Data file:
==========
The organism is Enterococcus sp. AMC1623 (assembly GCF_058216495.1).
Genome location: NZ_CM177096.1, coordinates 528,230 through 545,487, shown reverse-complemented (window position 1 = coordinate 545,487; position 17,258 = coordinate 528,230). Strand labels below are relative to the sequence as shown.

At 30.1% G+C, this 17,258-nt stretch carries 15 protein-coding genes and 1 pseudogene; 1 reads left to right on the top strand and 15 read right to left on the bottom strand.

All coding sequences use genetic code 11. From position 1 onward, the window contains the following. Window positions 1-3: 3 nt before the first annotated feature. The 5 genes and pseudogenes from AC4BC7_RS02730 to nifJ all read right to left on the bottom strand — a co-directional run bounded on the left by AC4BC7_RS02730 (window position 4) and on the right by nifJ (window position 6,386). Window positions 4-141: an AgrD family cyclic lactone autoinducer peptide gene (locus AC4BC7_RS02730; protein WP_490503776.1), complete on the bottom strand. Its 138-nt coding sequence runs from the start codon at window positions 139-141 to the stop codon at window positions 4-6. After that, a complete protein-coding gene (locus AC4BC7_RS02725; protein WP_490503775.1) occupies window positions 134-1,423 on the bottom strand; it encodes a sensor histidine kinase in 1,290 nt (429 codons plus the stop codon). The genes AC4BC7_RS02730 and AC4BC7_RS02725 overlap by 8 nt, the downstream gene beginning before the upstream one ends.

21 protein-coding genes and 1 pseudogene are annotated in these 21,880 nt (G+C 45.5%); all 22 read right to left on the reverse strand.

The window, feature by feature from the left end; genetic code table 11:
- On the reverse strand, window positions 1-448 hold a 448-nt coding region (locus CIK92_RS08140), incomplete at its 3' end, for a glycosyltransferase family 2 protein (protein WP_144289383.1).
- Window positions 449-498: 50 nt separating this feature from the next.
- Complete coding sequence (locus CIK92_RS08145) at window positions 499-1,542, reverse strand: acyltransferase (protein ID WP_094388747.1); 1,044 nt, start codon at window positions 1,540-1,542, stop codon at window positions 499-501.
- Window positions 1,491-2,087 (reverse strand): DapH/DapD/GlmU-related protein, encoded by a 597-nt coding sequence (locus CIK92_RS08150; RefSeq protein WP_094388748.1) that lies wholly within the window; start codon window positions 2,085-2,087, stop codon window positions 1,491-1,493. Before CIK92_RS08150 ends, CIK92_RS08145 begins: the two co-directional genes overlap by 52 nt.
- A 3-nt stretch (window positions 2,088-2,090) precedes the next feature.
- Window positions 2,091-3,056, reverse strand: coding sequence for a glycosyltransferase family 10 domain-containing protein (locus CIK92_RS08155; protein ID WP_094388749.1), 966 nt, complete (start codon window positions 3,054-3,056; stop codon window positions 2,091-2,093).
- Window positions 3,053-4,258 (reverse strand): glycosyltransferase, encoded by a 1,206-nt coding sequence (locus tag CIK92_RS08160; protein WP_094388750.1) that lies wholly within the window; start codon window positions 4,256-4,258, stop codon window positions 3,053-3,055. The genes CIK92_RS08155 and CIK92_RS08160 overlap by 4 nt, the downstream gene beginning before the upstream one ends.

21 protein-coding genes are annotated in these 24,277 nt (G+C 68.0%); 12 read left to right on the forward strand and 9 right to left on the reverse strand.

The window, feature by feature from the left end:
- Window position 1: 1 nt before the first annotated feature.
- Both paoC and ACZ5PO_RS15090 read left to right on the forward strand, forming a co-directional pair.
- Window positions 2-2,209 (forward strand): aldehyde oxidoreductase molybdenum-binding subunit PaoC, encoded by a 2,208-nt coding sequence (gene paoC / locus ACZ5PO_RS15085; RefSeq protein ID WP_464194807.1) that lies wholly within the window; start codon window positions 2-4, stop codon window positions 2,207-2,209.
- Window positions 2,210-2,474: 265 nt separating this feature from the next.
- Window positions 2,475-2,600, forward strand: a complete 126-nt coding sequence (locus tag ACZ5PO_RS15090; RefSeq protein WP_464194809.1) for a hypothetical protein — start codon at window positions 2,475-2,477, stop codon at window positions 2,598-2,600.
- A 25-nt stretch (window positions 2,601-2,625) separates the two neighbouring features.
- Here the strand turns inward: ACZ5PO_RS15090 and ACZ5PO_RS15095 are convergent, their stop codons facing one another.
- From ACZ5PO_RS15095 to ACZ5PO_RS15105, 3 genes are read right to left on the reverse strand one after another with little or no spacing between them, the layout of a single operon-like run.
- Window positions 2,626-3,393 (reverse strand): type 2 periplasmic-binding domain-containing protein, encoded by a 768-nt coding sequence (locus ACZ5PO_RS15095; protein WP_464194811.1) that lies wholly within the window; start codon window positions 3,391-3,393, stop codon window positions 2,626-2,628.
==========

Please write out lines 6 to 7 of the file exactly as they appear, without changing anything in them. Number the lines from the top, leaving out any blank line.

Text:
The window, feature by feature from the left end; genetic code table 11:
- On the reverse strand, window positions 1-448 hold a 448-nt coding region (locus CIK92_RS08140), incomplete at its 3' end, for a glycosyltransferase family 2 protein (protein WP_144289383.1).